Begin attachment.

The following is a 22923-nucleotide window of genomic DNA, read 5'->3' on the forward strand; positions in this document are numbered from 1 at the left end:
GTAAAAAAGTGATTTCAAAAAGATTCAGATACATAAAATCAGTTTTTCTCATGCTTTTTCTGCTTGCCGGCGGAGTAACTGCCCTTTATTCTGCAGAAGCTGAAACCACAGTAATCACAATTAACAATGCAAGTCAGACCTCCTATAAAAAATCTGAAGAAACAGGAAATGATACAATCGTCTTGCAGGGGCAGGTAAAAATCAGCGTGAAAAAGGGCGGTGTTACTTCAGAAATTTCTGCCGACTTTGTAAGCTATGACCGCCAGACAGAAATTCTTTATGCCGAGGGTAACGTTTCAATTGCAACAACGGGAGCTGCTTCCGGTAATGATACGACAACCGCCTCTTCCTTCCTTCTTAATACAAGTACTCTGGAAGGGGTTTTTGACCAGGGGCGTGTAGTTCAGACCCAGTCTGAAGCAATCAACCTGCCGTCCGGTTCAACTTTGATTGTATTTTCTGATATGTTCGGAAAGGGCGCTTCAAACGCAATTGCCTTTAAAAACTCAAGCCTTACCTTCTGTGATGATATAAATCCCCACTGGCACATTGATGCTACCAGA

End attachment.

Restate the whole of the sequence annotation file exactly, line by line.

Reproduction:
The following is a 22923-nucleotide window of genomic DNA, read 5'->3' on the forward strand; positions in this document are numbered from 1 at the left end:
GTAAAAAAGTGATTTCAAAAAGATTCAGATACATAAAATCAGTTTTTCTCATGCTTTTTCTGCTTGCCGGCGGAGTAACTGCCCTTTATTCTGCAGAAGCTGAAACCACAGTAATCACAATTAACAATGCAAGTCAGACCTCCTATAAAAAATCTGAAGAAACAGGAAATGATACAATCGTCTTGCAGGGGCAGGTAAAAATCAGCGTGAAAAAGGGCGGTGTTACTTCAGAAATTTCTGCCGACTTTGTAAGCTATGACCGCCAGACAGAAATTCTTTATGCCGAGGGTAACGTTTCAATTGCAACAACGGGAGCTGCTTCCGGTAATGATACGACAACCGCCTCTTCCTTCCTTCTTAATACAAGTACTCTGGAAGGGGTTTTTGACCAGGGGCGTGTAGTTCAGACCCAGTCTGAAGCAATCAACCTGCCGTCCGGTTCAACTTTGATTGTATTTTCTGATATGTTCGGAAAGGGCGCTTCAAACGCAATTGCCTTTAAAAACTCAAGCCTTACCTTCTGTGATGATATAAATCCCCACTGGCACATTGATGCTACCAGA